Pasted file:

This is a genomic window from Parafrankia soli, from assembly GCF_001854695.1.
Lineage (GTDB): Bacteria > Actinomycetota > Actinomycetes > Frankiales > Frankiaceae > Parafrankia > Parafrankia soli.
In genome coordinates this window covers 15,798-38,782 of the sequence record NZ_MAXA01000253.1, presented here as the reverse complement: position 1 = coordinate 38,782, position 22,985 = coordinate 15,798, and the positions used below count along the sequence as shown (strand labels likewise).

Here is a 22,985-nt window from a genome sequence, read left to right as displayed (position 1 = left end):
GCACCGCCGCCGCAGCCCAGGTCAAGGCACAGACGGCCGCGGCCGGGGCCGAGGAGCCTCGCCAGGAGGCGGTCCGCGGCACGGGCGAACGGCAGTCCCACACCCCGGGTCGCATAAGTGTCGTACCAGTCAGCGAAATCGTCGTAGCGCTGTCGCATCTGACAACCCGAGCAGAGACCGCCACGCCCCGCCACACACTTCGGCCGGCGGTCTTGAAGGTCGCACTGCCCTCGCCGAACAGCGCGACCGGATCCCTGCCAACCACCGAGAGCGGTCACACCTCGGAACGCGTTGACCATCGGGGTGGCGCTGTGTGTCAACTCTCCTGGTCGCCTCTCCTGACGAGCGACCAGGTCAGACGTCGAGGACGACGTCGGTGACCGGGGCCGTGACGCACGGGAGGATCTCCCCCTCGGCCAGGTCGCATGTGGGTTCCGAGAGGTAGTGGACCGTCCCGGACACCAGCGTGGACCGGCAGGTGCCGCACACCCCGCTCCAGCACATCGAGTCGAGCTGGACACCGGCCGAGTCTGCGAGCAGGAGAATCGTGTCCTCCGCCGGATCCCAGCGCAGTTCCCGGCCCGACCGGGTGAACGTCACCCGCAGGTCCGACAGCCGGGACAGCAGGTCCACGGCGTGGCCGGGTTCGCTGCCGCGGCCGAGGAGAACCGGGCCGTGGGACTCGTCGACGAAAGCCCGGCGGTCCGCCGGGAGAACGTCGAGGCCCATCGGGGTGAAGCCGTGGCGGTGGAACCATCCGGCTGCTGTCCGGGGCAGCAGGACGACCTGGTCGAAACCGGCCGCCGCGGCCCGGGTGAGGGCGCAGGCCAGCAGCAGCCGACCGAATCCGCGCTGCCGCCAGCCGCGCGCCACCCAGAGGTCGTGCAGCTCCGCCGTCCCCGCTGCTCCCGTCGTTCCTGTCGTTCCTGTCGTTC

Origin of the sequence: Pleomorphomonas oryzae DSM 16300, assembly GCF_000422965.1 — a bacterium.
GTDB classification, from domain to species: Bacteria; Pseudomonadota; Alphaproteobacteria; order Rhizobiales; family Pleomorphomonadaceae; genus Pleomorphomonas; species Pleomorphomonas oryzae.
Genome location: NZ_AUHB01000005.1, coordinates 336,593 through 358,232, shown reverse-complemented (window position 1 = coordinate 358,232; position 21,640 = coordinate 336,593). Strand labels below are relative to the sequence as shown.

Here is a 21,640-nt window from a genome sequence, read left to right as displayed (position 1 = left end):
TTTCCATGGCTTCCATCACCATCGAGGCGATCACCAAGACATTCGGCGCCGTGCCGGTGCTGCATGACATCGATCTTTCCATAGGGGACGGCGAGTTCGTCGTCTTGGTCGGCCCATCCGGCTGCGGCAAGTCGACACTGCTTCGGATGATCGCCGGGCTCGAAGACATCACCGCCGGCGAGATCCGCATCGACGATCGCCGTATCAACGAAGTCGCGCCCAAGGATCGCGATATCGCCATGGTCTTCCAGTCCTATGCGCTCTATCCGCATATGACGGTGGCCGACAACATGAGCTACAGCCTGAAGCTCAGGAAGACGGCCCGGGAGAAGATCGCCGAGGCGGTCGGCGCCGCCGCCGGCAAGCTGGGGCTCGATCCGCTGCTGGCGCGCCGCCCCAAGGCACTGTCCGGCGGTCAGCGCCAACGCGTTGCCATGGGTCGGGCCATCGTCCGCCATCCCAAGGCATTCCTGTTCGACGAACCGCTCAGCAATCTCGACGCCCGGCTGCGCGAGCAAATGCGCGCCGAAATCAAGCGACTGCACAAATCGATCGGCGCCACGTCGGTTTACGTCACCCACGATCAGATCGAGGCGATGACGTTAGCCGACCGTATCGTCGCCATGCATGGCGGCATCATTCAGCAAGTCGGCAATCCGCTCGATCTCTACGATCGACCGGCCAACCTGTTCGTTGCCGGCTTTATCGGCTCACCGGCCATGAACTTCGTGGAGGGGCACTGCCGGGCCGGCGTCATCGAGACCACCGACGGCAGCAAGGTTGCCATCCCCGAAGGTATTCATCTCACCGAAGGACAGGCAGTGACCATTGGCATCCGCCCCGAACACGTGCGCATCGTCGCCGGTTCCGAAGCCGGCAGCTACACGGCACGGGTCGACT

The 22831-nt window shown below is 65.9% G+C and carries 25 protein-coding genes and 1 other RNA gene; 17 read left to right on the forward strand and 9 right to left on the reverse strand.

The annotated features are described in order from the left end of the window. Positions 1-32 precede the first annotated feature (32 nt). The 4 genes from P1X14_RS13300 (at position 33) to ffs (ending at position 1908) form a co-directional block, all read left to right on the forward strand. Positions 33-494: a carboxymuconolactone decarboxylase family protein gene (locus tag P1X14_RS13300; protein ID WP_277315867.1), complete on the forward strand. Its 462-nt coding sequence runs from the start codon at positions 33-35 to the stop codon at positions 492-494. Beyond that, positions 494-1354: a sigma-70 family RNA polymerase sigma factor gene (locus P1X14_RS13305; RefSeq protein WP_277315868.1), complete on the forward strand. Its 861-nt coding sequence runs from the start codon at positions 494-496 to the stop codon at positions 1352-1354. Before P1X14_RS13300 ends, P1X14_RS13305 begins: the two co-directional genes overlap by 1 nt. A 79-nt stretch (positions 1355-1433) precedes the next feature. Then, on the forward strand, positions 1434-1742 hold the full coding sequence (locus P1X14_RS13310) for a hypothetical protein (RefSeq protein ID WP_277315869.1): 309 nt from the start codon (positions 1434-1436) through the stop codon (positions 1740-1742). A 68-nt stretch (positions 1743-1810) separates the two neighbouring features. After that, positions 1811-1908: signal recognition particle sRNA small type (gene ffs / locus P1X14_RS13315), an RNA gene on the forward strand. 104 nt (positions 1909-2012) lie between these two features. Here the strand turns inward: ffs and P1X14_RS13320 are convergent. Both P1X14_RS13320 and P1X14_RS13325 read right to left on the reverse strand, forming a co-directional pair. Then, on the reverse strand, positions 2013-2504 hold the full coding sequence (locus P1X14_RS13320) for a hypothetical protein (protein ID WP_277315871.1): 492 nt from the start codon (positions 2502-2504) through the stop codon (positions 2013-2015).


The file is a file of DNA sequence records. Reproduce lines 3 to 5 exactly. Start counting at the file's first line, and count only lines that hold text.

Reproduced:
In genome coordinates this window covers 15,798-38,782 of the sequence record NZ_MAXA01000253.1, presented here as the reverse complement: position 1 = coordinate 38,782, position 22,985 = coordinate 15,798, and the positions used below count along the sequence as shown (strand labels likewise).

Here is a 22,985-nt window from a genome sequence, read left to right as displayed (position 1 = left end):
GCACCGCCGCCGCAGCCCAGGTCAAGGCACAGACGGCCGCGGCCGGGGCCGAGGAGCCTCGCCAGGAGGCGGTCCGCGGCACGGGCGAACGGCAGTCCCACACCCCGGGTCGCATAAGTGTCGTACCAGTCAGCGAAATCGTCGTAGCGCTGTCGCATCTGACAACCCGAGCAGAGACCGCCACGCCCCGCCACACACTTCGGCCGGCGGTCTTGAAGGTCGCACTGCCCTCGCCGAACAGCGCGACCGGATCCCTGCCAACCACCGAGAGCGGTCACACCTCGGAACGCGTTGACCATCGGGGTGGCGCTGTGTGTCAACTCTCCTGGTCGCCTCTCCTGACGAGCGACCAGGTCAGACGTCGAGGACGACGTCGGTGACCGGGGCCGTGACGCACGGGAGGATCTCCCCCTCGGCCAGGTCGCATGTGGGTTCCGAGAGGTAGTGGACCGTCCCGGACACCAGCGTGGACCGGCAGGTGCCGCACACCCCGCTCCAGCACATCGAGTCGAGCTGGACACCGGCCGAGTCTGCGAGCAGGAGAATCGTGTCCTCCGCCGGATCCCAGCGCAGTTCCCGGCCCGACCGGGTGAACGTCACCCGCAGGTCCGACAGCCGGGACAGCAGGTCCACGGCGTGGCCGGGTTCGCTGCCGCGGCCGAGGAGAACCGGGCCGTGGGACTCGTCGACGAAAGCCCGGCGGTCCGCCGGGAGAACGTCGAGGCCCATCGGGGTGAAGCCGTGGCGGTGGAACCATCCGGCTGCTGTCCGGGGCAGCAGGACGACCTGGTCGAAACCGGCCGCCGCGGCCCGGGTGAGGGCGCAGGCCAGCAGCAGCCGACCGAATCCGCGCTGCCGCCAGCCGCGCGCCACCCAGAGGTCGTGCAGCTCCGCCGTCCCCGCTGCTCCCGTCGTTCCTGTCGTTCCTGTCGTTC